In a decision released December 4, 2018, a New Jersey appeals court ruled that a workers’ compensation carrier can sue the tortfeasor in an auto accident case even though petitioner, who wasn’t permanently injured, could not. This decision will be of interest to all workers’ compensation carriers in New Jersey.
Facts of New Jersey Transit v. Sanchez.
The accident in this case took place on December 14, 2015. A car owned by New Jersey Transit and driven by one of its employees, David Mercogliano, was struck by a car driven by Sandra Sanchez. The car driven by Sanchez was owned by Chad Smith. All of the parties had auto insurance and were compliant with AICRA (Automobile Insurance Cost Reduction Act). AICRA prohibits claims for non-economic damages when there is no personal injury.
The Workers’ Compensation case.
Because the NJ Transit car was operated during the course of business, the driver recovered benefits under the New Jersey Workers’ Compensation Act. This is because Workers’ Compensation Benefits are primary to automobile medical benefits (“PIP” or “Personal Injury Protection” health benefits). Driver David Mercogliano received a total of $33,625 under the Workers’ Compensation Act. This is despite the fact that his injuries were considered so minor that they would not result in any claims for non-economic damages under AICRA (in civil court). The worker’s compensation carrier paid $6,694 in medical bills, $3,922 in temporary disability benefits (wage replacement benefits), and $22,949 in permanent indemnity benefits.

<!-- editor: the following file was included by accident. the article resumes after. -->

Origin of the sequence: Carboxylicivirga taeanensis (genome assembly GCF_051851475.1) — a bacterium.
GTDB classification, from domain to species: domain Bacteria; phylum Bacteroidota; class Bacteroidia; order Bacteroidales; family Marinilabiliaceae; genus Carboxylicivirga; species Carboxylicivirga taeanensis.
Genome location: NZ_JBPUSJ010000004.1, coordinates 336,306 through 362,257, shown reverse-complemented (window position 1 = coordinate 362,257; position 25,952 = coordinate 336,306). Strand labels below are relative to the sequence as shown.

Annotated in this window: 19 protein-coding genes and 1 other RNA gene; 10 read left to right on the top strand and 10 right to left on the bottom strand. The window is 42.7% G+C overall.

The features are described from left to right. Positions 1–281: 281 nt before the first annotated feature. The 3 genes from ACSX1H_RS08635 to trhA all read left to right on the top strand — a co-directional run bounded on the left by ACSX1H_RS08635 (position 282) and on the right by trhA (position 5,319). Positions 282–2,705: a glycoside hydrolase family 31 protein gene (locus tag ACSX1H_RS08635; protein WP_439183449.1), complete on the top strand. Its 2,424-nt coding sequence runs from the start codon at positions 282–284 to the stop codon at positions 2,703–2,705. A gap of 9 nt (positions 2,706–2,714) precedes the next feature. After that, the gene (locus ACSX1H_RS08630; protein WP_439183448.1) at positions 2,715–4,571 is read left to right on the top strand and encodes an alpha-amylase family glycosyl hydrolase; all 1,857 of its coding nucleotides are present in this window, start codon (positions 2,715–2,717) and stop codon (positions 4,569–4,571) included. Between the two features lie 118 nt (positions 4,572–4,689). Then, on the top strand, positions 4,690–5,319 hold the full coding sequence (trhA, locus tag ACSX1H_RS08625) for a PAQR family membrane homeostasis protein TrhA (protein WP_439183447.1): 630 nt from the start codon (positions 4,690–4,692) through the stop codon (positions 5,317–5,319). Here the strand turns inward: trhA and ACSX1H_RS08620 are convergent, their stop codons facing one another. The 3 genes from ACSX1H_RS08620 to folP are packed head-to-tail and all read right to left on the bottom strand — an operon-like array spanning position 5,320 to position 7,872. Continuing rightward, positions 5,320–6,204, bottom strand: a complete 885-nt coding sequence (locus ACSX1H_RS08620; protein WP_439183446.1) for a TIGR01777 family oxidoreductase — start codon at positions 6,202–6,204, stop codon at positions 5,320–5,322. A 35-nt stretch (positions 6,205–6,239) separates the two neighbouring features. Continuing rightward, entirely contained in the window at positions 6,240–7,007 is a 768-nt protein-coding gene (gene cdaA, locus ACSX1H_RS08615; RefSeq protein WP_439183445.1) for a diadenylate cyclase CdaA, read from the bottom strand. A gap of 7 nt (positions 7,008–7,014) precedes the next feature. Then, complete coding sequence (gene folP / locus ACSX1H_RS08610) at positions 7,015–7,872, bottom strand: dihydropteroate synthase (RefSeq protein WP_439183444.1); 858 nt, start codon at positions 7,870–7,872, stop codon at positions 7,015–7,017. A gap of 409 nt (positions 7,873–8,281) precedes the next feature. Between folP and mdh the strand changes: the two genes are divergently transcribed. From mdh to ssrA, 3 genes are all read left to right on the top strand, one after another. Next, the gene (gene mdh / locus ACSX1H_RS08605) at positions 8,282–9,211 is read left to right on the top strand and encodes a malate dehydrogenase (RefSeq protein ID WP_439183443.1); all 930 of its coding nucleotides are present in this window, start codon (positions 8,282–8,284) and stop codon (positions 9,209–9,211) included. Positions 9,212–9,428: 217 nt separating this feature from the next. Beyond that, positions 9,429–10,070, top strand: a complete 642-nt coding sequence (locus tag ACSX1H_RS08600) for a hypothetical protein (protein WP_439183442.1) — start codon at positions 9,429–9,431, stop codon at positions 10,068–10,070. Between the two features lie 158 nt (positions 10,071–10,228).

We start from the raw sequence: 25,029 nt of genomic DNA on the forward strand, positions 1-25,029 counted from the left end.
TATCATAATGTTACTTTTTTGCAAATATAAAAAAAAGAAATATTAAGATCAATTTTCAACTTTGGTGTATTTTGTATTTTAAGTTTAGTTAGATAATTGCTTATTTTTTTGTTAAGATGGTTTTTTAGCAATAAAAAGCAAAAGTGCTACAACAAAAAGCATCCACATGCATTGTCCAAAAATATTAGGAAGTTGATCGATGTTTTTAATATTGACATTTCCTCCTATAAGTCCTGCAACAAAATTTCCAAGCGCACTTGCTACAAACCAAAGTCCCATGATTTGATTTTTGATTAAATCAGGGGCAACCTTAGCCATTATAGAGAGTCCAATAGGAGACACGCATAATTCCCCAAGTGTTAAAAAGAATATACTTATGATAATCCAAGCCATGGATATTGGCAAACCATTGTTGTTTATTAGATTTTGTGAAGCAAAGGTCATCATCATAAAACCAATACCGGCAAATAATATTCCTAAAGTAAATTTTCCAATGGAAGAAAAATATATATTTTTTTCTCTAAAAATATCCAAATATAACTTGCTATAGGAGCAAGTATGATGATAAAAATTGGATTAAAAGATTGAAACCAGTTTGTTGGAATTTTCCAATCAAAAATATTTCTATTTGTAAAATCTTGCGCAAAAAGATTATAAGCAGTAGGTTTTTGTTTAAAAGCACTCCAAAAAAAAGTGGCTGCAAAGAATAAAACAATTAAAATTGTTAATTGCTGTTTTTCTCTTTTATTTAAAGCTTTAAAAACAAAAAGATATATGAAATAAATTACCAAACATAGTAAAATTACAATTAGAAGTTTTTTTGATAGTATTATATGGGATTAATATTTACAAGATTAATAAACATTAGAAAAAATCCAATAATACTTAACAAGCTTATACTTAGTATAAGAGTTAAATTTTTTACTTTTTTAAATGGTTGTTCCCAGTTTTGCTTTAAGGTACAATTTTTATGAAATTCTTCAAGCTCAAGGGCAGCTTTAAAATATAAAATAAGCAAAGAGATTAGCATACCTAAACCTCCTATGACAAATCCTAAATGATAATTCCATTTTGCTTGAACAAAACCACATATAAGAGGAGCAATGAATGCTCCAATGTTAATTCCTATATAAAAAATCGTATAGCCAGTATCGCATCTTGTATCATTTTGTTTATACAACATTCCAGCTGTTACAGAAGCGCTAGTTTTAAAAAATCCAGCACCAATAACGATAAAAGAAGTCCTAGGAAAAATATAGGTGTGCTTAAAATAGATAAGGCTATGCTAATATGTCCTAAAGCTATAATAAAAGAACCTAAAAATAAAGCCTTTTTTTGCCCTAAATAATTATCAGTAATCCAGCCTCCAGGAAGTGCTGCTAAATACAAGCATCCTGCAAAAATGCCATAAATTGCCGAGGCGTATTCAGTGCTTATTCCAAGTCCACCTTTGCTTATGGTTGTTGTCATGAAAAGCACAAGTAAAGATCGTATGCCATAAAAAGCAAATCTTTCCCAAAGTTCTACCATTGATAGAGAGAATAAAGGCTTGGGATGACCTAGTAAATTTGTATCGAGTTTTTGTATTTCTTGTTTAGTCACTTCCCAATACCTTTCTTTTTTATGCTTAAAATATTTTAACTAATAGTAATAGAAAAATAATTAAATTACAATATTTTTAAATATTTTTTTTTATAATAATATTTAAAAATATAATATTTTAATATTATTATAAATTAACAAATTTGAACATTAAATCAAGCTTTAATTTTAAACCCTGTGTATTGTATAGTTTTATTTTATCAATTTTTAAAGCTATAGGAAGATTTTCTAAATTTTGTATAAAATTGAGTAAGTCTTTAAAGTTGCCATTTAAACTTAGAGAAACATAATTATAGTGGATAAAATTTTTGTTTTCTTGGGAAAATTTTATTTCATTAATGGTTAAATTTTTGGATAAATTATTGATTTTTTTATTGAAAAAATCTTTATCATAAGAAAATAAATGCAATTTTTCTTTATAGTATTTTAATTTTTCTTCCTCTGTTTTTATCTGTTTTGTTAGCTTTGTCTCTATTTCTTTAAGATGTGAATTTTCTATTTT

Workers’ Compensation Carrier’s Action to Recover Payments.
The workers’ compensation carrier filed a subrogation claim against the tortfeasors in civil court (“Superior Court” in New Jersey terms). The trial judge granted summary judgment in favor of the tortfeasors, holding that AICRA bars the subrogation claim. The trial judge reasoned that because the Mercogliano suffered injuries so minor he (Mercogliano) could not have recovered for non-economic damages (pain and suffering) under AICRA, then the worker’s compensation carrier “stepping into the shoes of Mercogliano” could not recover the amounts it had paid out either.
Trial Court Decision Reversed.
The worker’s compensation carrier appealed the dismissal of the subrogation action. An appeals panel reversed, stating
“[w]e hold that in subrogation actions against tortfeasors, the reimbursement rights of the workers’ compensation carrier are governed by the Workers’ Compensation Act, not AICRA. Therefore, the workers’ compensation carrier is entitled to reimbursement from the negligent tortfeasor, even though the injured employee could not recover medical expenses and wage loss from his own automobile insurer or non-economic damages from the tortfeasor.”
In this case decision the appeals court allowed a workers’ compensation carrier to pursue a claim for reimbursement in the shoes of a claimant where the claimant themselves would not have been successful. This enables carriers to subrogate nearly all workers’ compensation cases involving minor injury where payment was made in the workers’ compensation context and another tortfeasor may have been at fault, regardless of the minor nature of the injuries (which would have made the same suit by the injured worker impossible).